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Former head of Homeland Security on the dangers of Trump’s rhetoric

Questions continued Thursday over President Trump's actions -- about how he stoked the mob at the Capitol and whether he's a danger as he continues to hold power. Kevin McAleenan was acting secretary of the Department of Homeland Security under the Trump administration until November 2019. He joins Amna Nawaz to discuss how he sees this moment and the road ahead.

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  • Judy Woodruff:

    As we have been reporting, there are a number of questions today about President Trump, how he stoked the mob at the Capitol, and whether he's a danger while he continues to hold power.

    Amna Nawaz now talks to a man who held a key role in the Trump administration on how he sees this moment and the road ahead — Amna.

  • Amna Nawaz:

    That's right, Judy.

    For seven months, Kevin McAleenan served in President Trump's Cabinet as acting secretary of homeland security. He resigned from that post in October of 2019, is now the CEO of Pangiam, a travel technology company.

    And he joins me now.

    Secretary McAleenan, welcome back to the "NewsHour." And thank you for making the time.

    Let's start with the events that we have been reporting on and the world was watching yesterday. As you were watching that unfold, rioters storm the capital, what was your reaction?

  • Kevin McAleenan:

    Well, I think I found, like most Americans, the situation just incredibly appalling, shocking, disgusting, to see an organized mob assault on one of our most central and core democratic processes, and temporarily successful assault.

    Just very difficult, very hard to watch.

    At the same time, we — I think we also should note that we saw our institutions hold. We saw our congressional leaders return to the Capitol to complete the process, to do their jobs throughout the night, and to count the votes and to certify the election victory of president-elect Joe Biden and vice president-elect Kamala Harris.

    So, I think it's very important to see the whole scope of the day.

  • Amna Nawaz:

    When you look at what happened and how quickly it happened and how easily, we saw from outside, those protesters breach the barriers, make their way up the Capitol, a lot of people are wondering, where's the law enforcement? Where are the federal forces? Where is DHS?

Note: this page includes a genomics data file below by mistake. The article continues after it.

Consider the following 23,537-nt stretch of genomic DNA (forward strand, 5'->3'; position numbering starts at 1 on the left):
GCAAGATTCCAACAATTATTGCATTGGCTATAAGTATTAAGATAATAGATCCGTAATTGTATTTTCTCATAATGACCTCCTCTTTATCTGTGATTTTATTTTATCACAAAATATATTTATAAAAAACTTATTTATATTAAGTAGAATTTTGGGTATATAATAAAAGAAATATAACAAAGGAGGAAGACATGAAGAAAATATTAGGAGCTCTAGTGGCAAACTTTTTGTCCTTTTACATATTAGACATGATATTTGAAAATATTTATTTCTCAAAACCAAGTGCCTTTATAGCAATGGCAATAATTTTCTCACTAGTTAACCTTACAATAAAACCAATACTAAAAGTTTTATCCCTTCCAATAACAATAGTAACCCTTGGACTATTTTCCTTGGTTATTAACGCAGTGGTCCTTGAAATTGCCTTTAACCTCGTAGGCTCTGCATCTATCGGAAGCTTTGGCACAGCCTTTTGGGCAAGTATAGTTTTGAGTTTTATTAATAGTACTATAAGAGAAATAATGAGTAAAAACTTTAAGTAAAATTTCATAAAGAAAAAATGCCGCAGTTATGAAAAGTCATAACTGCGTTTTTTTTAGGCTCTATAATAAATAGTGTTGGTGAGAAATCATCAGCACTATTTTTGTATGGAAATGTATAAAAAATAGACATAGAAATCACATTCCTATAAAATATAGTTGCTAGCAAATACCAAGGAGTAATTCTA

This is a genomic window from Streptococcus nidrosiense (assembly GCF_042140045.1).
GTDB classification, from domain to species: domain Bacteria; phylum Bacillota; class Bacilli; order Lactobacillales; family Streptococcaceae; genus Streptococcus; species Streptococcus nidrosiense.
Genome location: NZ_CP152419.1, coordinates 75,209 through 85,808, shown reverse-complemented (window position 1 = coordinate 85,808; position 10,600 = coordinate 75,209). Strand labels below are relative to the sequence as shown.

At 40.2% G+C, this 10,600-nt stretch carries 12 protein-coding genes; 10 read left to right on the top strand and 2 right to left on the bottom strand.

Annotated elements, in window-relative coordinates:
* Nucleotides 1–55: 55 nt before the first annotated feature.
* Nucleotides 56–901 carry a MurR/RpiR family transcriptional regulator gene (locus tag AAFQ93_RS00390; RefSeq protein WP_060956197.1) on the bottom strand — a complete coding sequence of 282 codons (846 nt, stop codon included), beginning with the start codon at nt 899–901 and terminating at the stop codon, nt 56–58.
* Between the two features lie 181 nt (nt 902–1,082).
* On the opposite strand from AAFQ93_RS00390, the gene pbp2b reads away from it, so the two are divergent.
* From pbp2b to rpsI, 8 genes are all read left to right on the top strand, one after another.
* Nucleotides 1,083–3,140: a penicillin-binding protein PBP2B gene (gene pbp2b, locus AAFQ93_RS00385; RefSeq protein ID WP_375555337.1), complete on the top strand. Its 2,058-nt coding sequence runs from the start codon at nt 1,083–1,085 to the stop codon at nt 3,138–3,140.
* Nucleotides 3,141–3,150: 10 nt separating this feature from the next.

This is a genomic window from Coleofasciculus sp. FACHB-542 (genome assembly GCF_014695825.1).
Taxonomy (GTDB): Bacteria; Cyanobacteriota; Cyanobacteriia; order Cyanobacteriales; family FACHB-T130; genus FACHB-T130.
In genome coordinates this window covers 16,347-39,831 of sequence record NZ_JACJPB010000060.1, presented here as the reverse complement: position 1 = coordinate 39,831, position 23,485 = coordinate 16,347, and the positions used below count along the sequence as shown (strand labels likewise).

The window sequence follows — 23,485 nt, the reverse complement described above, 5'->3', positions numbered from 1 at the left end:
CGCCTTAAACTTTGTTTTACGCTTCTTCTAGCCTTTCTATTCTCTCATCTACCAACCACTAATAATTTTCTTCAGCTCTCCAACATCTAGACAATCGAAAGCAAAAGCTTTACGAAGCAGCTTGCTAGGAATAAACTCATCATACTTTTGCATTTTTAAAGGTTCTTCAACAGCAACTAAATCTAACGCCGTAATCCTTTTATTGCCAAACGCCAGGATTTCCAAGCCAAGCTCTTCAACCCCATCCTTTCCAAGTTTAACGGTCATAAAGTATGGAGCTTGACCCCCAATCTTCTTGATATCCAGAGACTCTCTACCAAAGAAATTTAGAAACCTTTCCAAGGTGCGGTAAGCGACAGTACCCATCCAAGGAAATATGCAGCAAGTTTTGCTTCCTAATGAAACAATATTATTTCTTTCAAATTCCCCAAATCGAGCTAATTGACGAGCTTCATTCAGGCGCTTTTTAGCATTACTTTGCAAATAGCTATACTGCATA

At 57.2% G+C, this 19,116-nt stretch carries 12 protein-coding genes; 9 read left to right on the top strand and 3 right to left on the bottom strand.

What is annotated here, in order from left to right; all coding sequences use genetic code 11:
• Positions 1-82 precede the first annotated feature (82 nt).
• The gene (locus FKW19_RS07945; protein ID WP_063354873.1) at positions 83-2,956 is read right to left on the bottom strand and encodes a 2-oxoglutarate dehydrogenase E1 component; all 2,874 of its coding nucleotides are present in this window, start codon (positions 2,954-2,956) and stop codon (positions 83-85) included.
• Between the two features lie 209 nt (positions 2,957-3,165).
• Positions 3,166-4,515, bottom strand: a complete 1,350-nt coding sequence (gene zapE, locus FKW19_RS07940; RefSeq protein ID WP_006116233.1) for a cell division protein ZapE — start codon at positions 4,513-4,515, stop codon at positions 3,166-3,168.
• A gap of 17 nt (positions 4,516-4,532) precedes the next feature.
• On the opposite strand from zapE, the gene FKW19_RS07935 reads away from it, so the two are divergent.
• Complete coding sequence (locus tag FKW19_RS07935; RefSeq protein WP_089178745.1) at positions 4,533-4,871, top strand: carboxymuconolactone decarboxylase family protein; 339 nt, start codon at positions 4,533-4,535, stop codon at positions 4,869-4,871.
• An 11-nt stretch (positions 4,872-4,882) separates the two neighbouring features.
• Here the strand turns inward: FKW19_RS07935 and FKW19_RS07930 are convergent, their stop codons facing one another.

We knew that people would be descending on the Capitol. We heard the words that the president had been delivering to them. Shouldn't there have been a more robust force there to meet that threat?

  • Kevin McAleenan:

    Yes, I think there are really important questions raised in the last segment.

    I think Leader McConnell's point about a painstaking investigation on the institutional and planning — I want to focus on that word, the planning failure.

    This is a really complicated jurisdictional environment for law enforcement in D.C., but it's also one where we see incredible crowds, protests, marches, inauguration, State of the Union, happen with security and very smoothly every year.

    And that's due to great planning, due to leadership, one agency put in charge, and then coordination, so you have the support and the backup forces, a civil disturbance unit on call, a rapid-reaction force.

    What I saw yesterday was, those elements were not in place. There had to be a failure of intelligence in terms of predicting that that group was going to be that size, and it was going to head toward the Capitol. But it was a very determined group that attacked the Capitol from all sides, an incredibly challenging law enforcement situation.

    I mean, we should not lose sight of…

  • Amna Nawaz:

    But, Mr. Secretary, let me ask. Pardon the interruption.

    Let me just ask you. When you talk about intelligence, what more intelligence do you think is necessary? These are groups who were talking about a revolution on social media for weeks. You have seen previous protesters who followed the president's words and attacked statehouses during the lockdown in the pandemic.